Cover art to Bilal’s 1st Born Second | photo by Christian Lantry
20 years ago, Philly’s prodigal son Bilal debuted with 1st Born Second, representing a new generation of soul singers
Philly is known for having elite rappers, but it’s also known for having incredible soul singers. There’s something about the grit in this city that allows singers born and raised here to activate a feeling in the soul with their voices. This has been happening since the 70s and the Philly International era of Teddy Pendergrast, The Stylistics, Patti Labelle, and Phyllis Hyman to next generation of soul singers in the late 90s and early 2000s: Musiq Soulchild, Jill Scott and Vivian Green.
The difference between the next generation and the one before them is that they incorporated other genres into their music they made, so they were categorized as “neo” soul to brand and market them to public. As frustrating as it was for them to deal with branding that put them in a box, it worked. Albums like Who IS Jill Scott? Words and Sounds Vol. 1, AIjuswanaseing, and A Love Story have all received a widespread of acclaim and did well on the Billboard charts.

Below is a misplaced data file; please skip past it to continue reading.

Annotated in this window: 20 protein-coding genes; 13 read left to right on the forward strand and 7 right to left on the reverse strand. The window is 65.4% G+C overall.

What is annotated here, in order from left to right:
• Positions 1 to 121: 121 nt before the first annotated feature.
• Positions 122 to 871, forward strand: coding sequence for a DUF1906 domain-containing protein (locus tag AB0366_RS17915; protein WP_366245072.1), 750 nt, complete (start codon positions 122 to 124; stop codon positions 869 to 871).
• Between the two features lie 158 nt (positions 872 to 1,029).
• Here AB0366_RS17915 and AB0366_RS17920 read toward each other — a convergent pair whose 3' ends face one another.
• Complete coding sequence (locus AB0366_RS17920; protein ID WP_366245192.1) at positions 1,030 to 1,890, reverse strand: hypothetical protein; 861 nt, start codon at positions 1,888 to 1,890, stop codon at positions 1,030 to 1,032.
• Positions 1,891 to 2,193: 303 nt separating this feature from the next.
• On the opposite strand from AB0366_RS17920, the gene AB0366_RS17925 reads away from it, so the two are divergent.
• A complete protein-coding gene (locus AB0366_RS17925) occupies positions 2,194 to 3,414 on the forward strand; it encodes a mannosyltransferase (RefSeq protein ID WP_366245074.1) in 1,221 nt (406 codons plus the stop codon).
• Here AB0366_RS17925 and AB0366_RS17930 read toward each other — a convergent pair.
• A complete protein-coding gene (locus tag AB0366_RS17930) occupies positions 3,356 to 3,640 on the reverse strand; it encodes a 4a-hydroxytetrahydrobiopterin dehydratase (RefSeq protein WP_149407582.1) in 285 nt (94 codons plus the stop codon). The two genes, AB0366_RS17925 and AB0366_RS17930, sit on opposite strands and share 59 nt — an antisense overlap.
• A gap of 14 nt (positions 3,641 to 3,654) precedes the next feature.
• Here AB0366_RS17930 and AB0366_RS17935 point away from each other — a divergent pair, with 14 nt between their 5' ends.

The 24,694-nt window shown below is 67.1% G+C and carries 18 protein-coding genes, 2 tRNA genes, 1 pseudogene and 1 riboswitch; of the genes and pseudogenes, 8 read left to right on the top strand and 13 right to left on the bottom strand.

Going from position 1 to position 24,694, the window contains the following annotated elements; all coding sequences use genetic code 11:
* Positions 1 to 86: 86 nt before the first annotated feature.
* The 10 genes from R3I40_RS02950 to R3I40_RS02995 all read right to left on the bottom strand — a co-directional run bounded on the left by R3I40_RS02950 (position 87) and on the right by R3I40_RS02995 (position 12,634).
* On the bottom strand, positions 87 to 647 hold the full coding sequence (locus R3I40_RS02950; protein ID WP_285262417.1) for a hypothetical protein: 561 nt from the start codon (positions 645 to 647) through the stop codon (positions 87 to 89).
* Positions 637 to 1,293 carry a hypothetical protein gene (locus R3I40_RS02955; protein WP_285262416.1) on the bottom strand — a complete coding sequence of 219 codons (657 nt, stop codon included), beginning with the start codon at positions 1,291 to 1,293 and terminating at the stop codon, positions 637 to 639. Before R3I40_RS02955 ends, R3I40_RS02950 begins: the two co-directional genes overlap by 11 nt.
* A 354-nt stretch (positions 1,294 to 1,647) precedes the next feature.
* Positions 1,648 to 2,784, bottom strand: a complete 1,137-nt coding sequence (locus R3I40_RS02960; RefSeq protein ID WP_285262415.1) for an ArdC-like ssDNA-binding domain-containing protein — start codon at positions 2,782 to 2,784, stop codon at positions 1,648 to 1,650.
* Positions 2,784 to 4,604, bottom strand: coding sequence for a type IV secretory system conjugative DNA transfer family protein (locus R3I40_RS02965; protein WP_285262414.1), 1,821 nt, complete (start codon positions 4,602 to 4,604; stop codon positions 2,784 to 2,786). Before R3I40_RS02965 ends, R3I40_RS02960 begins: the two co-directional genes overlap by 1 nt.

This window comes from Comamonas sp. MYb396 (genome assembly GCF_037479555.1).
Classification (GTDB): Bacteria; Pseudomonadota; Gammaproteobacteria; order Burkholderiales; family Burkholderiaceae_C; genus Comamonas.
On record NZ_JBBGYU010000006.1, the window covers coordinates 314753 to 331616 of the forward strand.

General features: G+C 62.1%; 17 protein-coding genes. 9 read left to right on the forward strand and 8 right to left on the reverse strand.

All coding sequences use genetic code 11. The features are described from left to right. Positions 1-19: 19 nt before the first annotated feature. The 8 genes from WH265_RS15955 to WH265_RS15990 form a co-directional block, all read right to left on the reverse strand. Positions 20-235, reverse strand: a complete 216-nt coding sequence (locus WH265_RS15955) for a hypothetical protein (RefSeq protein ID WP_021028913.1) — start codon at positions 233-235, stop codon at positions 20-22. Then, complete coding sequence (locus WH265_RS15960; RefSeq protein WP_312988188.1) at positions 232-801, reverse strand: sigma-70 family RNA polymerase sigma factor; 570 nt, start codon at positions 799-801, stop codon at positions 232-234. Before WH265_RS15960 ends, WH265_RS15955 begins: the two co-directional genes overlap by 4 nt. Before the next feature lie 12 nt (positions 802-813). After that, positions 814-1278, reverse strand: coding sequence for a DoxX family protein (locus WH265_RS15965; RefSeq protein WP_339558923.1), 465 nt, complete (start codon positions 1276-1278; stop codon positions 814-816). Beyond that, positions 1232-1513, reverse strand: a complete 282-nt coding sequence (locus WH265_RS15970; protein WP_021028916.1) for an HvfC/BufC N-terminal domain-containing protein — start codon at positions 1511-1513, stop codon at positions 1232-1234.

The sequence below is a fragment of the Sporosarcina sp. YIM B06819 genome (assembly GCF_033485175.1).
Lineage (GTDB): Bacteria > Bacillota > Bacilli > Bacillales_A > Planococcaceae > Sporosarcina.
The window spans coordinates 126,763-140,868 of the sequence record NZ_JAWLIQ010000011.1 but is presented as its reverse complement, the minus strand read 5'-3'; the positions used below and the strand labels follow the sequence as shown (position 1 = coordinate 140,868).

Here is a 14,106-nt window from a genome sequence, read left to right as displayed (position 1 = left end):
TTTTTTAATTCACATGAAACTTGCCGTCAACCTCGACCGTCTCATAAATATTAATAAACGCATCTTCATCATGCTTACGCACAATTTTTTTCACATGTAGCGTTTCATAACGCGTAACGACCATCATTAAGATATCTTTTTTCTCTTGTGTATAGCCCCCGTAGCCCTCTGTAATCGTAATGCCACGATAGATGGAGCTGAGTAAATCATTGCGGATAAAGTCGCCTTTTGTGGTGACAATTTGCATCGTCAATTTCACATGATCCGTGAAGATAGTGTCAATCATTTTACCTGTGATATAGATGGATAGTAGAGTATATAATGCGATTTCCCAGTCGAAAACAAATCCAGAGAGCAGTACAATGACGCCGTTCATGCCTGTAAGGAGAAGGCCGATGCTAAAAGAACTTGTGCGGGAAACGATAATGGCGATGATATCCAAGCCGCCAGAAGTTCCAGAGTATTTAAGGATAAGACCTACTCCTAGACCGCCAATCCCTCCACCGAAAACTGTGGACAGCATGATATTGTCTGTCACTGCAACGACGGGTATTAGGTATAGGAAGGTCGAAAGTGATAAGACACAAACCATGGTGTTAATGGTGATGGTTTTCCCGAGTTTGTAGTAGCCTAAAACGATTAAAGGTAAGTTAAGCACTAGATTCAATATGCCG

Twenty years ago, on July 27th of 2001, Germantown’s own Bilal staked his claim in that lineage, showing with his debut album 1st Born Second that he was not only a part of the next generation of soul singers, but his position amongst his peers was indeed first. By combing soul music with different genres like jazz, hip hop, and reggae, Bilal was able to create a timeless piece of work that is deemed a classic to many including today’s soul singers like Miguel and Anderson. Paak.
In an interview with Sweeney Kovar, Bilal talked about how he grew up singing in the church, and was influenced by jazz music. He says the friends he met at Philadelphia High School for the Creative and Performing Arts, who were mostly musicians, that got him into music. Bilal was able to record a demo tape at the studio of Spin Doctors drummer Aaron Comess. Bilal met Aaron at the school he was attending in New York and was hired along with musician Robert Glasper to play in his band. They had no idea who Aaron was until they were invited to his house and saw his home studio.